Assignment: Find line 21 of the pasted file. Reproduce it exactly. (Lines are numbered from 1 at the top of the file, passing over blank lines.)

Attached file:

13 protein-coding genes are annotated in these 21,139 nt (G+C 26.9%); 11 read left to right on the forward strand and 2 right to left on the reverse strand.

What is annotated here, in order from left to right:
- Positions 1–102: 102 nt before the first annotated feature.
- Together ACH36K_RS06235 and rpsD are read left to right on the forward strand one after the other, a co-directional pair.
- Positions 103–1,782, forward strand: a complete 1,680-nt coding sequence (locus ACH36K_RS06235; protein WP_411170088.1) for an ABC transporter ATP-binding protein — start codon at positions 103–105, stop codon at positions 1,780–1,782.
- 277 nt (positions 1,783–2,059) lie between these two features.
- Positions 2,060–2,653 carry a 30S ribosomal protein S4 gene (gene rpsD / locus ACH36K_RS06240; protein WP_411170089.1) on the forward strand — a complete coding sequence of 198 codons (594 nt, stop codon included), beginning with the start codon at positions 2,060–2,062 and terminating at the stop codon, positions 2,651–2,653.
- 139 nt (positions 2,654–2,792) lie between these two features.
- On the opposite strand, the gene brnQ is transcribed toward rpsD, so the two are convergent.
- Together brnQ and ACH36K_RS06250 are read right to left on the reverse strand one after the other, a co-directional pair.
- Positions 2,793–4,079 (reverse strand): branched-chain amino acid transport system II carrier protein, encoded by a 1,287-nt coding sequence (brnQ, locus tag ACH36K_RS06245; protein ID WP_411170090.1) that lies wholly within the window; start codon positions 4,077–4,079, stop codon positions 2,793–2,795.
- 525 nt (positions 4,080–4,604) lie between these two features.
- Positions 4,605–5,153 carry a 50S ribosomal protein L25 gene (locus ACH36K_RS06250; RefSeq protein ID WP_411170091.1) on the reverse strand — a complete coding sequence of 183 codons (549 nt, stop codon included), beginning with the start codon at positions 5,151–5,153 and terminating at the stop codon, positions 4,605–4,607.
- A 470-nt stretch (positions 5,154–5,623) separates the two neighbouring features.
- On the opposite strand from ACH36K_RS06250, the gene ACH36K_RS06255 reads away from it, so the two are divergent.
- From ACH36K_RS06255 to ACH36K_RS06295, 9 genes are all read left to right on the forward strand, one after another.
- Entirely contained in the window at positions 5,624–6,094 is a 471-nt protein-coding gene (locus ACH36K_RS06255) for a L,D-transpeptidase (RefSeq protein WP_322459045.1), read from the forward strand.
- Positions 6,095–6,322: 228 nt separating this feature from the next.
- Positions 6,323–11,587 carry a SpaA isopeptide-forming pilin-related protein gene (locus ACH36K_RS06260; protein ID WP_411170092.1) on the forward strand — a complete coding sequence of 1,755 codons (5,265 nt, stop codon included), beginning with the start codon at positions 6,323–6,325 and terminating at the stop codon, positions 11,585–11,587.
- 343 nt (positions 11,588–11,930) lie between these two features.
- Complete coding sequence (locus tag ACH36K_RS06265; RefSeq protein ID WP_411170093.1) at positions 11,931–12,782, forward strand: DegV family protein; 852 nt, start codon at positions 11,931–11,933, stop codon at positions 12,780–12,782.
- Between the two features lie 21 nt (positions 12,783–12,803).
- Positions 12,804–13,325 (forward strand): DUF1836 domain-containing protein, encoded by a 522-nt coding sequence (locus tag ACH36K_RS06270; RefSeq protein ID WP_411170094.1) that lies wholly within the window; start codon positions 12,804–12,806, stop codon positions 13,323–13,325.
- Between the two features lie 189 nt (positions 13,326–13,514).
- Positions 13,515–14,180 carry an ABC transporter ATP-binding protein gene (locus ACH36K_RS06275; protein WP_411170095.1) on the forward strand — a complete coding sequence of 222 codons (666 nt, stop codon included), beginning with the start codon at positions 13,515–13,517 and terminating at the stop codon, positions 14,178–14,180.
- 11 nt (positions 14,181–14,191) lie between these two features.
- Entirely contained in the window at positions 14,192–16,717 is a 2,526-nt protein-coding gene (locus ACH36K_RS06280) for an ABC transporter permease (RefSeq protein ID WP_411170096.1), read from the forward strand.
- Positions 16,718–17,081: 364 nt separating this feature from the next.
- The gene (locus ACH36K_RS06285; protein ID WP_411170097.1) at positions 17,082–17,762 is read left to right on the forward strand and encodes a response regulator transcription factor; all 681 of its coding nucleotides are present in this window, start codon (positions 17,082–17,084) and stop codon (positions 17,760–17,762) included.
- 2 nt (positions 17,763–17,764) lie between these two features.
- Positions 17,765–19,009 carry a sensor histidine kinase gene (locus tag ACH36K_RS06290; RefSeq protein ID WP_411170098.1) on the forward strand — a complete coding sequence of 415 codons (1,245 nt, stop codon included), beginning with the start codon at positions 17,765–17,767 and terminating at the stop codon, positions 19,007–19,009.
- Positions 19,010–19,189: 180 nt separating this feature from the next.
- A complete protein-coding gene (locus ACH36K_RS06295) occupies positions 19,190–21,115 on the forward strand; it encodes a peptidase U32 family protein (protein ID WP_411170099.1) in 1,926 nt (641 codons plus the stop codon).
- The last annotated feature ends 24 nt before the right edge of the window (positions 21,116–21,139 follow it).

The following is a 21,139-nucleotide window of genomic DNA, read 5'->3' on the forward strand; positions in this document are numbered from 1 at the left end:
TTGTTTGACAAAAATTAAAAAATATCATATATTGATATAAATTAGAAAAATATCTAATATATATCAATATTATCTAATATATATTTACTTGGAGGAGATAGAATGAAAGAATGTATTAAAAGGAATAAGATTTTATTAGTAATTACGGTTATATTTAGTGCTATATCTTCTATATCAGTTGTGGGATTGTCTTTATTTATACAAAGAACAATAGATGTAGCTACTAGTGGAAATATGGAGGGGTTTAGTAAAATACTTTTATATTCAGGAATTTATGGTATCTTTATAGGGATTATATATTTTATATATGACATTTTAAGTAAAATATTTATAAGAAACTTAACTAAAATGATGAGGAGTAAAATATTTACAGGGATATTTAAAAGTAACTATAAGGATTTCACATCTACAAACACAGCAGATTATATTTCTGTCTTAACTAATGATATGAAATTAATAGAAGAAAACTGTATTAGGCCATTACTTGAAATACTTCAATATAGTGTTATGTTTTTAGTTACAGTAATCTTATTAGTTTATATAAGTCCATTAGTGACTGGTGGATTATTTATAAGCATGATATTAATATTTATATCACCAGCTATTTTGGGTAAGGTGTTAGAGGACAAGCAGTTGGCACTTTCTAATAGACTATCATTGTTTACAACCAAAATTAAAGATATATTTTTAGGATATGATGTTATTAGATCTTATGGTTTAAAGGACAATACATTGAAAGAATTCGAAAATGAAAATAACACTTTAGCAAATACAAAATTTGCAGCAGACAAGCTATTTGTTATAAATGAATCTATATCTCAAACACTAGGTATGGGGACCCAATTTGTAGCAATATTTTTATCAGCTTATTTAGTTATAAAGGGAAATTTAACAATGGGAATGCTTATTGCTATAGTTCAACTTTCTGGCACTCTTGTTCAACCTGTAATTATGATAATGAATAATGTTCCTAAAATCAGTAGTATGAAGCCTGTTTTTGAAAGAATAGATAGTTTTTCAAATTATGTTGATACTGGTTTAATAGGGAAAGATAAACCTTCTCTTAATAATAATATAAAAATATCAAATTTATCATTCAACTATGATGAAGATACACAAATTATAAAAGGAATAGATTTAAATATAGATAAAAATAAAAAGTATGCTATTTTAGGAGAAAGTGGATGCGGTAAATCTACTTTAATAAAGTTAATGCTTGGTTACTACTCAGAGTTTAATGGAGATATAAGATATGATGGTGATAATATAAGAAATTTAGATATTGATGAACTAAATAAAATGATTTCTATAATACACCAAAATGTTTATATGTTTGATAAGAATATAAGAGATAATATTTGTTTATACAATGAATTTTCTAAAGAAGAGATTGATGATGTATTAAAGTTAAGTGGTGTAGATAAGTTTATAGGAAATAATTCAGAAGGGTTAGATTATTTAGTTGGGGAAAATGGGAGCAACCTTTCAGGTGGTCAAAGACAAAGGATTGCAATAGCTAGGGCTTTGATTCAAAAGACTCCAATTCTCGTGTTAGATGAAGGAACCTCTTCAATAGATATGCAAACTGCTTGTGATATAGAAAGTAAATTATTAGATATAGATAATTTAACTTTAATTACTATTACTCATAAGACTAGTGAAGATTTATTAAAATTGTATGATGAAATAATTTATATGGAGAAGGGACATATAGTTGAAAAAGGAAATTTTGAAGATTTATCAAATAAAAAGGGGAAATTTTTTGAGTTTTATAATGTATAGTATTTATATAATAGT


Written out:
- Complete coding sequence (locus tag ACH36K_RS06265; RefSeq protein ID WP_411170093.1) at positions 11,931–12,782, forward strand: DegV family protein; 852 nt, start codon at positions 11,931–11,933, stop codon at positions 12,780–12,782.